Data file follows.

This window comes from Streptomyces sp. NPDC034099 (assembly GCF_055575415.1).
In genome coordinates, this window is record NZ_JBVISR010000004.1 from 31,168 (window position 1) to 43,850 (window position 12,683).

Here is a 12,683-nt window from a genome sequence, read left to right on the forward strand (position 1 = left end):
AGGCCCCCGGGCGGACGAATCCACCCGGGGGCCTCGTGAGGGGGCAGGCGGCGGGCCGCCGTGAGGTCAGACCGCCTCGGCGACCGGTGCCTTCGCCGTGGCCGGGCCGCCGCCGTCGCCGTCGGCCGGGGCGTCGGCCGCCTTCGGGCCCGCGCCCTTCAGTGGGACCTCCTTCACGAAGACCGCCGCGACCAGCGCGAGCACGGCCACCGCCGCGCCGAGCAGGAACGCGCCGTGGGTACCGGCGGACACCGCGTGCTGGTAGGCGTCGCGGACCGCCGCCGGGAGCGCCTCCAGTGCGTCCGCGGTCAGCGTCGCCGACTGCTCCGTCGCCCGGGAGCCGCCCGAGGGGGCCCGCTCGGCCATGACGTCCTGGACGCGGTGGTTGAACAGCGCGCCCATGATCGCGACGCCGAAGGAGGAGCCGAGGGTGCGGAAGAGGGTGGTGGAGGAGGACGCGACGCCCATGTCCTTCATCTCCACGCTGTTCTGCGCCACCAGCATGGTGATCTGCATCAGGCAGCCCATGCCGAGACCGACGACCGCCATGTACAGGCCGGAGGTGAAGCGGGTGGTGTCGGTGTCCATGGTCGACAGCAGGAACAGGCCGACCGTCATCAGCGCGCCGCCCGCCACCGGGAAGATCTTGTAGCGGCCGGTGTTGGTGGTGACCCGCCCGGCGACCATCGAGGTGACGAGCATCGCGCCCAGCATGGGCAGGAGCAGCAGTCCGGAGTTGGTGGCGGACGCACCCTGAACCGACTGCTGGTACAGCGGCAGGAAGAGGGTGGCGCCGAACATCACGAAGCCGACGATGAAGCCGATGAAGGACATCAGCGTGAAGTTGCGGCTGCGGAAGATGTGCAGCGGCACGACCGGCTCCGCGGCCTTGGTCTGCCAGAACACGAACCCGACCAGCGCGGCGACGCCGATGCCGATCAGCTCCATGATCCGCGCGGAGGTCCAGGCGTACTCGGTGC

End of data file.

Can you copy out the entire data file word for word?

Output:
This window comes from Streptomyces sp. NPDC034099 (assembly GCF_055575415.1).
In genome coordinates, this window is record NZ_JBVISR010000004.1 from 31,168 (window position 1) to 43,850 (window position 12,683).

Here is a 12,683-nt window from a genome sequence, read left to right on the forward strand (position 1 = left end):
AGGCCCCCGGGCGGACGAATCCACCCGGGGGCCTCGTGAGGGGGCAGGCGGCGGGCCGCCGTGAGGTCAGACCGCCTCGGCGACCGGTGCCTTCGCCGTGGCCGGGCCGCCGCCGTCGCCGTCGGCCGGGGCGTCGGCCGCCTTCGGGCCCGCGCCCTTCAGTGGGACCTCCTTCACGAAGACCGCCGCGACCAGCGCGAGCACGGCCACCGCCGCGCCGAGCAGGAACGCGCCGTGGGTACCGGCGGACACCGCGTGCTGGTAGGCGTCGCGGACCGCCGCCGGGAGCGCCTCCAGTGCGTCCGCGGTCAGCGTCGCCGACTGCTCCGTCGCCCGGGAGCCGCCCGAGGGGGCCCGCTCGGCCATGACGTCCTGGACGCGGTGGTTGAACAGCGCGCCCATGATCGCGACGCCGAAGGAGGAGCCGAGGGTGCGGAAGAGGGTGGTGGAGGAGGACGCGACGCCCATGTCCTTCATCTCCACGCTGTTCTGCGCCACCAGCATGGTGATCTGCATCAGGCAGCCCATGCCGAGACCGACGACCGCCATGTACAGGCCGGAGGTGAAGCGGGTGGTGTCGGTGTCCATGGTCGACAGCAGGAACAGGCCGACCGTCATCAGCGCGCCGCCCGCCACCGGGAAGATCTTGTAGCGGCCGGTGTTGGTGGTGACCCGCCCGGCGACCATCGAGGTGACGAGCATCGCGCCCAGCATGGGCAGGAGCAGCAGTCCGGAGTTGGTGGCGGACGCACCCTGAACCGACTGCTGGTACAGCGGCAGGAAGAGGGTGGCGCCGAACATCACGAAGCCGACGATGAAGCCGATGAAGGACATCAGCGTGAAGTTGCGGCTGCGGAAGATGTGCAGCGGCACGACCGGCTCCGCGGCCTTGGTCTGCCAGAACACGAACCCGACCAGCGCGGCGACGCCGATGCCGATCAGCTCCATGATCCGCGCGGAGGTCCAGGCGTACTCGGTGC